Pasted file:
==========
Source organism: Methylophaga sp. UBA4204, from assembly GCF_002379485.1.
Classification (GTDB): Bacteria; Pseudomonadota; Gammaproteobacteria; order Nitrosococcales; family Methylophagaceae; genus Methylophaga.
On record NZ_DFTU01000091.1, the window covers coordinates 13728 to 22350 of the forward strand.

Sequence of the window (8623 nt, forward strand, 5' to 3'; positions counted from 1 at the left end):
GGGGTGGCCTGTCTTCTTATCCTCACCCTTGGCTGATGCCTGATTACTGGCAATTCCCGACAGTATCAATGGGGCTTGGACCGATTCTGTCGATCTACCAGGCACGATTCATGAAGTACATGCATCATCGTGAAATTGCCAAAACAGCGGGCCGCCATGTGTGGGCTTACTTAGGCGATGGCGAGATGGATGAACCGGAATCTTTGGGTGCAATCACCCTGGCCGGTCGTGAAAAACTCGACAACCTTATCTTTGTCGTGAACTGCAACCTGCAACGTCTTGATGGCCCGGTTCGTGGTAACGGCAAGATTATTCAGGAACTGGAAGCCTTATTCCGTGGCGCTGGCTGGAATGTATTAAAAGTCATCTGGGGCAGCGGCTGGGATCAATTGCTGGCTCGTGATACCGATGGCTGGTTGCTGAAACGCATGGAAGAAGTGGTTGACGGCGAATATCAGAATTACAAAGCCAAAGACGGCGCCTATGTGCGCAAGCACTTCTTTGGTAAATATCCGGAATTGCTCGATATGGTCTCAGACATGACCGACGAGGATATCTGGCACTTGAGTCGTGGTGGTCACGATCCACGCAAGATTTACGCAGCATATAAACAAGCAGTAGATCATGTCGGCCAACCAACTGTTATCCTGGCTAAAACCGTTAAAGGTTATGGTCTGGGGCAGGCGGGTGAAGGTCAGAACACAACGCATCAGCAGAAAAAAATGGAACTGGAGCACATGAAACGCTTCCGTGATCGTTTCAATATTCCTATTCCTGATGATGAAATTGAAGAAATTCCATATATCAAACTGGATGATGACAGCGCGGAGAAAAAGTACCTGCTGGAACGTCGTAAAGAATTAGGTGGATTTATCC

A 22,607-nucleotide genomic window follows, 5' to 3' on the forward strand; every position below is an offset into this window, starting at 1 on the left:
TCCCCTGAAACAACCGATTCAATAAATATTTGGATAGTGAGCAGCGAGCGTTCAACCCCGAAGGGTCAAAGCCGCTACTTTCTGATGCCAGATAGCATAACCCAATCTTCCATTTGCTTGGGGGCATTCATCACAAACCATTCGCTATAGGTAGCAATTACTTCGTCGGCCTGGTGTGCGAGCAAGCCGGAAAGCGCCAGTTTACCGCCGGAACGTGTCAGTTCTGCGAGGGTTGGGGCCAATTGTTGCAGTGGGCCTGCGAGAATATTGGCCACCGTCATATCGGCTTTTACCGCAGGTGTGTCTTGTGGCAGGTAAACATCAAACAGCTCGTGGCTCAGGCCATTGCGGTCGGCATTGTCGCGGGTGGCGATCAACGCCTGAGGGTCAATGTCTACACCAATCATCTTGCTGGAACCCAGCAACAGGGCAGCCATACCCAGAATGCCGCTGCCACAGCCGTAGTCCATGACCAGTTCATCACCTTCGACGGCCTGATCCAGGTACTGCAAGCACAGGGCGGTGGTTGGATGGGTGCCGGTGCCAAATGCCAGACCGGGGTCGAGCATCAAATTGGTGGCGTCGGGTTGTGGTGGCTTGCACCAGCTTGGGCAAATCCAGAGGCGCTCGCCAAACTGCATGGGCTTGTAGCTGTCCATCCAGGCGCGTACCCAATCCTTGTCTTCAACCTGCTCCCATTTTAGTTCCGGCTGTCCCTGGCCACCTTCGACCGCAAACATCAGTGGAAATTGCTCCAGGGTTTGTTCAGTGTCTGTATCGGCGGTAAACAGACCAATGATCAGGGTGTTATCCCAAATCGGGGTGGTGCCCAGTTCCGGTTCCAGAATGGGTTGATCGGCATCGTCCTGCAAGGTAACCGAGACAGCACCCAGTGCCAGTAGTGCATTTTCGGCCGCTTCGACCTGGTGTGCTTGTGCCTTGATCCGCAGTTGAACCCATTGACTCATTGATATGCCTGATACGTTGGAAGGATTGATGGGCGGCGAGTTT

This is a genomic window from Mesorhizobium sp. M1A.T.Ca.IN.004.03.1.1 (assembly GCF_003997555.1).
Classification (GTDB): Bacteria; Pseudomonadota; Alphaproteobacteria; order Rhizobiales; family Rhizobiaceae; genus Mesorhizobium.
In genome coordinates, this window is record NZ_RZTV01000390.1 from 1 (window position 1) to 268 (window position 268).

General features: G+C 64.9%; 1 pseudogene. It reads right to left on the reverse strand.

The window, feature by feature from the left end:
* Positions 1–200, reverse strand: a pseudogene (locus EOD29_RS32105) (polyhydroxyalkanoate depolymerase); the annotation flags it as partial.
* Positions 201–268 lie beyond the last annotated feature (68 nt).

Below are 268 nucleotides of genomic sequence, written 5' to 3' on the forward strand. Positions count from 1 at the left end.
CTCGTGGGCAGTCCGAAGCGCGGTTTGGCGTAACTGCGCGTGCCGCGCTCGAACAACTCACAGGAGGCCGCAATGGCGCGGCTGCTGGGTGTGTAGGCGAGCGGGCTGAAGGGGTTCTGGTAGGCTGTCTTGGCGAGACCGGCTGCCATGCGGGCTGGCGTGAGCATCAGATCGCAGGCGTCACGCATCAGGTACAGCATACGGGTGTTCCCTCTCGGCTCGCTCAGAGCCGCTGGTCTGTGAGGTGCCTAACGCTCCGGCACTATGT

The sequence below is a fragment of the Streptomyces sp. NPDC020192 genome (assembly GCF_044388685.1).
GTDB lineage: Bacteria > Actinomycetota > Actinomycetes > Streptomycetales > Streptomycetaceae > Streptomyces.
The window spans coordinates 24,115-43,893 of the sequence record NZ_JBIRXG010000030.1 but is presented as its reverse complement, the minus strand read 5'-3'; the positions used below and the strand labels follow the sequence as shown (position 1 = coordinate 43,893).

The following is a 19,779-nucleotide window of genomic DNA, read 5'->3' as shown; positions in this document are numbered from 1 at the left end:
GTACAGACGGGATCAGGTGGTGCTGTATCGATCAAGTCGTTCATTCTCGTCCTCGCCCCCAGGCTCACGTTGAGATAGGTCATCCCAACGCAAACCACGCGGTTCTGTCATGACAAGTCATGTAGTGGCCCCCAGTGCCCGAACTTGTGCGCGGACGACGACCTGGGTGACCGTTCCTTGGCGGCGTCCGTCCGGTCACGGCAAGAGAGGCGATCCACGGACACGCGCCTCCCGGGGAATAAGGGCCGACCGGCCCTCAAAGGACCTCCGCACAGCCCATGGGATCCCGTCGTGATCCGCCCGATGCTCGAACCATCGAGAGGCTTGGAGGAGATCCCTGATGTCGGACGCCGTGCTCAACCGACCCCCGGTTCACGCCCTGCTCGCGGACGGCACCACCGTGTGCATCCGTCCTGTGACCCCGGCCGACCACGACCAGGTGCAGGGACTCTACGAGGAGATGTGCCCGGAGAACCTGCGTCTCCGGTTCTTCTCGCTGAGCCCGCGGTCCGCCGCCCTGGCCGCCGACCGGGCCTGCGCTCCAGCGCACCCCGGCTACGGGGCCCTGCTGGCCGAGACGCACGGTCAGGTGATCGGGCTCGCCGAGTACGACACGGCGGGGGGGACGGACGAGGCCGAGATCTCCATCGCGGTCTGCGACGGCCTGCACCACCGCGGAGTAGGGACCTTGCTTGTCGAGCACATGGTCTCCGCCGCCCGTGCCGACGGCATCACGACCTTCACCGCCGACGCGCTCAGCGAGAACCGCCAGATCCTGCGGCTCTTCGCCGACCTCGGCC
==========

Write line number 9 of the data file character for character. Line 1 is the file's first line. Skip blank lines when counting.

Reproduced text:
Classification (GTDB): Bacteria; Pseudomonadota; Alphaproteobacteria; order Rhizobiales; family Rhizobiaceae; genus Mesorhizobium.